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February 19, 2024

When Fairy Tales Come Alive 34

By Lydia Manx

Without thinking much about what just had happened, I continued to stride down the sidewalk leading towards the heart of San Diego. The city blocks in this section of town were longer than the ten or so houses that made up the blocks in the other sections of town. When I'd been going around the city, I had noticed how short the blocks were in the newer luxurious neighborhoods. Musing on that, I noticed to my amazement that Eddie was closely trailing me, not talking for a change. He kept glancing back over his shoulder when he thought I wasn't looking. I continued my hike as the rolling hills of San Diego were a challenge at best, and with the fog still hanging along the coastline, thankfully not overly warm. The marine layer kept foot traffic to a minimum. Other than some stray joggers and out-and-out runners, there weren't a bunch of humans scattering the scenery. The athletic souls were tuned out and tuned into their personal world. Some had earplugs and headsets further muting the world while others were intense on mastering the hills and not stumbling while puffing out as they ran. I was grateful for this, because Eddie was still glowing out that deity sheen that I'd noticed when he started attracting attention from the bar patrons.

We had come to a flat section of the street with a vacant lot on the right of the sidewalk -- dirt and weeds seemed to be the overwhelming theme -- and Eddie spit out, "Stop, I give."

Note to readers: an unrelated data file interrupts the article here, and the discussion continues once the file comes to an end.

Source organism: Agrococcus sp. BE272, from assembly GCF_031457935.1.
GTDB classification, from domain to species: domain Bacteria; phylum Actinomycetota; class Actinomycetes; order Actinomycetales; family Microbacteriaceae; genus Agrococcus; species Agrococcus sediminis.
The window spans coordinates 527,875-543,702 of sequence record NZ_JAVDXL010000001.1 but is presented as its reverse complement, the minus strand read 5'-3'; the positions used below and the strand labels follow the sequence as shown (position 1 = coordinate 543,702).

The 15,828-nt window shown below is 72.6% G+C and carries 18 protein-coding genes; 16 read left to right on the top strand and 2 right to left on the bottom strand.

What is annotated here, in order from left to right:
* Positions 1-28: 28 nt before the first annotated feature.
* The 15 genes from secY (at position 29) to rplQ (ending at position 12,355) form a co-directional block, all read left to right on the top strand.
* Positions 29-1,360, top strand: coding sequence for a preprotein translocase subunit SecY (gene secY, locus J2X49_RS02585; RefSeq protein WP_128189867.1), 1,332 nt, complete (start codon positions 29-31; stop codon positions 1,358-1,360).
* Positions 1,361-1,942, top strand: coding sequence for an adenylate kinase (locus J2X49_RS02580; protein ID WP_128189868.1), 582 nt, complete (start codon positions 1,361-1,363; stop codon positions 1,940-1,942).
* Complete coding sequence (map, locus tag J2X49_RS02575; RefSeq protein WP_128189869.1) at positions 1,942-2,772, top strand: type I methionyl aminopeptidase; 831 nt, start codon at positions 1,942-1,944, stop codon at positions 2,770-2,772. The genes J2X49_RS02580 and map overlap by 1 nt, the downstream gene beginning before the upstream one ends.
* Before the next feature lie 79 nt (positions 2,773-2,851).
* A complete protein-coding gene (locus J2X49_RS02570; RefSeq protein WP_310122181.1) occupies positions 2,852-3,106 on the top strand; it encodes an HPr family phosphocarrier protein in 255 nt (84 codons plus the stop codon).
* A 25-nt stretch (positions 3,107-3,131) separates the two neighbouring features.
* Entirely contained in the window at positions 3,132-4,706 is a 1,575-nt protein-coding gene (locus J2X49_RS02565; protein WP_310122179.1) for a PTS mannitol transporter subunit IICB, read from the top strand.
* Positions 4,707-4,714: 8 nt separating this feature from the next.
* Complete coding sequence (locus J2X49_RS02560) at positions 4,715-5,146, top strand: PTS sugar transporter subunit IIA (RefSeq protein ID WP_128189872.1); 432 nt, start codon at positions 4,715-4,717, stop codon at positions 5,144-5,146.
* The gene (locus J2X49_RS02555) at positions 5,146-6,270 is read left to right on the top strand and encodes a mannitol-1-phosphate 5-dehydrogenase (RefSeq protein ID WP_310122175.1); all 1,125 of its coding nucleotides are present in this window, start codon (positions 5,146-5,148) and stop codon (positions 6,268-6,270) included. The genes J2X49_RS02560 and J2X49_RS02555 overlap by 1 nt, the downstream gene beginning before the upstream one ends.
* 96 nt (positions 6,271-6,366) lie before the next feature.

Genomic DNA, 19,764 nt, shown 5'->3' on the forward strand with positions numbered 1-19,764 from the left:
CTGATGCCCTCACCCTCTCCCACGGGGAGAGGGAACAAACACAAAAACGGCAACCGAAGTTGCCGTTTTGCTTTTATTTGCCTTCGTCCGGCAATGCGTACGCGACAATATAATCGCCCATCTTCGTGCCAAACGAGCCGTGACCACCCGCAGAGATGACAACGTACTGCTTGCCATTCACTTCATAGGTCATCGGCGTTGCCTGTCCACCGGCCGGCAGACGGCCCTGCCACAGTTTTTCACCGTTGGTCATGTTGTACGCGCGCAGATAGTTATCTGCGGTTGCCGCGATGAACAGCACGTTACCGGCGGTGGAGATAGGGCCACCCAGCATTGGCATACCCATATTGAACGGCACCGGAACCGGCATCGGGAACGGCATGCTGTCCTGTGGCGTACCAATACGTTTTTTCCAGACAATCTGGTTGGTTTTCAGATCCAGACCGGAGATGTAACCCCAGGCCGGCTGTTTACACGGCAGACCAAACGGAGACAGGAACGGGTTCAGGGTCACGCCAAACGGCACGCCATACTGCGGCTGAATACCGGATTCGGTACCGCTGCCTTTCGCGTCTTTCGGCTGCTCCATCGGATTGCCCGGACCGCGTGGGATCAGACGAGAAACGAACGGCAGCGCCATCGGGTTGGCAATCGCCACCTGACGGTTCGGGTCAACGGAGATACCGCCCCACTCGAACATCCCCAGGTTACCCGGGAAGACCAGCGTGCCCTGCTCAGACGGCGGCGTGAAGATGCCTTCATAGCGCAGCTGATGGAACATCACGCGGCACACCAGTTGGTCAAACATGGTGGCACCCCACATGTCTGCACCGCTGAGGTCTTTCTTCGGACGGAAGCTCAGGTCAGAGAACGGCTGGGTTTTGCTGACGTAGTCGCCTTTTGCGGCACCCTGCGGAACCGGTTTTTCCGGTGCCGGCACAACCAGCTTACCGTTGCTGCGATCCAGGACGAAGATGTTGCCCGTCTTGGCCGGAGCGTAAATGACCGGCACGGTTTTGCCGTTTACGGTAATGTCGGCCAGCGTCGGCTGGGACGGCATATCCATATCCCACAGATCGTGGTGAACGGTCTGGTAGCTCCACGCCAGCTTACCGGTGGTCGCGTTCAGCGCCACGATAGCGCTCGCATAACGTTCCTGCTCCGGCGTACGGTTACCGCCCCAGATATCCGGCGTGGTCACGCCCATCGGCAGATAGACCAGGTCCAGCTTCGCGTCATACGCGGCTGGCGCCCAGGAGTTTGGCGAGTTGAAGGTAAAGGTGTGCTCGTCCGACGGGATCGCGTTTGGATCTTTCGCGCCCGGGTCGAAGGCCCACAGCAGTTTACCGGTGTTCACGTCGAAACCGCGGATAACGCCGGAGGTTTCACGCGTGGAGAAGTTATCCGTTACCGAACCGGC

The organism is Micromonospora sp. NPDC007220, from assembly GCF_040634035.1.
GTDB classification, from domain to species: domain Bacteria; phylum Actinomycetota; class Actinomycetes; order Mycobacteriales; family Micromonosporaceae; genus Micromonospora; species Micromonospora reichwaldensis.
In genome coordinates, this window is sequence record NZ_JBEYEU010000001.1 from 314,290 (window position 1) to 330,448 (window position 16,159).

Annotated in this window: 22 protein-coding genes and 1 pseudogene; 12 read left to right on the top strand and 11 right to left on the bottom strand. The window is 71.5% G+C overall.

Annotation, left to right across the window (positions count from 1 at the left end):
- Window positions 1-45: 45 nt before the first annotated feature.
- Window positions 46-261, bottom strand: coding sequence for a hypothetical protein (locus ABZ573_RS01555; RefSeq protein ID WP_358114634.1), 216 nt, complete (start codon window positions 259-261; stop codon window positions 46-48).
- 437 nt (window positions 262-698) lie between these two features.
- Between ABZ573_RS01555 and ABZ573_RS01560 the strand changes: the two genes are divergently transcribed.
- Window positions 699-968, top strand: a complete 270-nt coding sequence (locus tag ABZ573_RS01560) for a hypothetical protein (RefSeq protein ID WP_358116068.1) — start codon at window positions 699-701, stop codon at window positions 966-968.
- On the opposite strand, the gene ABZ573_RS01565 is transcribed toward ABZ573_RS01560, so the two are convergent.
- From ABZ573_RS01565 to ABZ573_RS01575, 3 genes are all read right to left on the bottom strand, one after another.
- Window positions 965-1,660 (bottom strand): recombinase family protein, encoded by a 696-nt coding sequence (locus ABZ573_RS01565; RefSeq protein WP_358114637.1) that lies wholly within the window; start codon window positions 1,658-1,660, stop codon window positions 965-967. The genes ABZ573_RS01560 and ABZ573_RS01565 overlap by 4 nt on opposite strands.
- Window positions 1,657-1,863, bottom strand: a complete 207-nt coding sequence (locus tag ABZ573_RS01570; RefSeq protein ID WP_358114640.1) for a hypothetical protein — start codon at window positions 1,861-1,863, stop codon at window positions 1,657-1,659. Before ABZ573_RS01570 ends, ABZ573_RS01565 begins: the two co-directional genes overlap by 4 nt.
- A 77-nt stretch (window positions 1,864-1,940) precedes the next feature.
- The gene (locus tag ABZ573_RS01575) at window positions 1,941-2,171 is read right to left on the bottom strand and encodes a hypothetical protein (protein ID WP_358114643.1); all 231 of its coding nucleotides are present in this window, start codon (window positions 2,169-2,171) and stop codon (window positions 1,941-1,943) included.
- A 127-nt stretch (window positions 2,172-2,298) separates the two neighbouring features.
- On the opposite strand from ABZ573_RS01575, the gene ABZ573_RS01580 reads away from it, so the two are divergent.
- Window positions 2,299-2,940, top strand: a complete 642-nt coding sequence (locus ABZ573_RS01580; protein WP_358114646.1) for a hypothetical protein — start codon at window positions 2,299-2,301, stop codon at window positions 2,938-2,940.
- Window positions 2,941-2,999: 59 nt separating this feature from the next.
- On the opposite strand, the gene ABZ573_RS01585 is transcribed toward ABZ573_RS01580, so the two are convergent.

Furiously I spun into his face and said, "What the hell were you thinking? You basically enthralled anyone with a pulse, then pushed at a local supernatural creature just trying to have her damn meal! We may need help finding your lost souls and why would any of them help you if all they are thinking of is cossetting you and giving you anything that pleases your every desire?"

Okay, I was fuming mad at the most-likely-immortal idiot before me trying to catch his breath. But he was being a jerk. I don't know if he'd even know what that word meant, but my glare must have let him have an idea of what I was thinking if he wasn't busy eavesdropping on my thoughts as usual. It didn't matter because either way he knew I wasn't happy with him. There was a lull in traffic, both vehicular and human. The fog was thicker around us and nearly clinging to my very soul. I found it disturbing, but Eddie didn't seem to notice yet. I guess he wasn't used to staying in human form and doing anything more physical. Circling a finger to order another round or flicking his fingers for a woman to come service him exhausted his knowledge from what I could tell. I didn't see him pleasing anyone but himself whatever the era.

He huffed out, "Not true."

I waited for him to stop panting long enough to complete the comment.

Standing upright and pulling himself taller than I thought he'd been, he said, "I care for humans or I would've left the four here to decimate your world before pulling them home."

Had I not been privy to his world and his plea earlier for my help, he really would have convinced me to doubt my base instincts, but that wasn't the case.

"Bullshit," I said succinctly, calling his bluff.

His eyes flashed that nasty green -- then he caved. "You are right."

I didn't gloat but instead said, "So let's get to where they are and start getting them back to where they belong."

Sheepishly nodding, he said, "Okay, lead on, Delilah."

So I led him carefully down the hills to the hub of San Diego. The fog kept us shadowed and I felt that was critical. There were far too many things that could go wrong and I wasn't up to any more challenges.